Sign up for our free newsletter
Free D.C. news, delivered to your inbox daily.
Gear Prudence: Over the last few months, I’ve put together my ‘dream bike’ build. Piece by piece, I selected the exact components and a pretty expensive and rare frame. I put in the order for everything and proudly posted my parts list on Facebook. About a week later, I got a message from a friend of mine who said he’d always admired my taste and that it inspired him to order essentially the same exact bike. Him copying me, especially after I put so much time and effort into selecting everything (especially the very rare frame) seems so wrong. Maybe I shouldn’t be mad about it, but I am. How do I tell him that what he’s doing is not cool? —Brazen Imitation Kills Excitement Toward Wonderful, Individualized Novelty
Dear BIKETWIN: Obviously the best way to tell a friend that you disapprove of his action is to write to GP, hope he reads it and realizes that it’s about him, immediately sees the errors of his ways, cancels his order, and makes some flashy public apology, perhaps involving a Jumbotron. Or, you could just talk to him about it like normal person. But before you do, figure out the root cause of your frustration and whether your verdict of “not cool” behavior is accurate.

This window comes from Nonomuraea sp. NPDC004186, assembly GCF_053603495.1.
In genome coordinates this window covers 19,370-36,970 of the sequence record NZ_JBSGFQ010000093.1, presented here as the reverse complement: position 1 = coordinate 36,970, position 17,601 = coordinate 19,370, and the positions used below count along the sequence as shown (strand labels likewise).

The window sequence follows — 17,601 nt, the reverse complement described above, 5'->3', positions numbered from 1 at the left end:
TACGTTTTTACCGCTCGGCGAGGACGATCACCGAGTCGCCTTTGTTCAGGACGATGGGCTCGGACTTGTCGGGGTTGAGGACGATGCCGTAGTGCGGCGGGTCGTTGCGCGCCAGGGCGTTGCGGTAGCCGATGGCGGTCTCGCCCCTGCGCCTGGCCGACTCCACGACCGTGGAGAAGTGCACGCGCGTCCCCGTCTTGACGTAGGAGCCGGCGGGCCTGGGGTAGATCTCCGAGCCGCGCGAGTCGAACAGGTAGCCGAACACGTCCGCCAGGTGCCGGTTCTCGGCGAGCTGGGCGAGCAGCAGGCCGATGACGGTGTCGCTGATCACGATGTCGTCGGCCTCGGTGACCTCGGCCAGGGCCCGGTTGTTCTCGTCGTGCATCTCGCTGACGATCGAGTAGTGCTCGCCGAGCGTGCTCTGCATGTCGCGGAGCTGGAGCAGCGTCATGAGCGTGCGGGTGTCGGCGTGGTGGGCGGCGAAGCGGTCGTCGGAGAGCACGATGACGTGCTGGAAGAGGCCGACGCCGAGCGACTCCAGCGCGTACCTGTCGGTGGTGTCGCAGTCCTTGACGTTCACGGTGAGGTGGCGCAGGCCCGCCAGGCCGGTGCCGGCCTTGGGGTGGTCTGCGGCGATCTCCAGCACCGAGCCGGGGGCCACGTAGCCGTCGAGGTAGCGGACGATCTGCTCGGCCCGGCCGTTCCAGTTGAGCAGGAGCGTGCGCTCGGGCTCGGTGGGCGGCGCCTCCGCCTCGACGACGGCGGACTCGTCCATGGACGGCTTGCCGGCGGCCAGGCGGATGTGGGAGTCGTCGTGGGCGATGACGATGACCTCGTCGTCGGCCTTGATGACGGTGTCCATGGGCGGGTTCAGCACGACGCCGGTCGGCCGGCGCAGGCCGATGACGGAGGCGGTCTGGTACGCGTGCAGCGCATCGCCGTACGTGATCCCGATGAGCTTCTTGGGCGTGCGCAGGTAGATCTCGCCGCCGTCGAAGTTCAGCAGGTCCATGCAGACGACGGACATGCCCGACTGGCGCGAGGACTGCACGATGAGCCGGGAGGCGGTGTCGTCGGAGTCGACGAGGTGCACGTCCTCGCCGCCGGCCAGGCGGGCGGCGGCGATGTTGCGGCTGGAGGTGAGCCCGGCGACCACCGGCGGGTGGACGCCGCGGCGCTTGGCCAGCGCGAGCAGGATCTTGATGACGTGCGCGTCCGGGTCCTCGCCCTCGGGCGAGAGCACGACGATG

You posted your bike build on Facebook. Maybe you expected everyone to praise you for your good taste—which, other than spreading agitprop and learning how racist friends of friends are, is pretty much the only reason to be on there—but you had to have realized that sharing something on social media hardly sends the message that it’s a closely guarded secret. You put the info out there and your friend (who admires your good taste!) pounced without doing any of the work of spending months poring over bike parts. You can’t be too mad about this—you’re the one who told him about it!
That said, nobody likes a copycat. Imitation may be the sincerest form of flattery, but you don’t want to be flattered—you want to be the guy with the badass unique dream bike. Your friend swooping in after the fact and getting the same one feels bad because it diminishes the specialness of your bike. You saw the bike purchase as the culminating event of a long-term process and a reflection of your personal expertise, and he reminded you that, nope, the bike is an object, no more special than any other object that can be bought. Of course this hurts your feelings, and you can tell him as much, but don’t lose sight of the most important thing: No matter what he does, you still get your dream bike. Maybe it’s not one-of-a-kind, but it’s yours. —GP
Got a question about bicycling? Email email@example.com.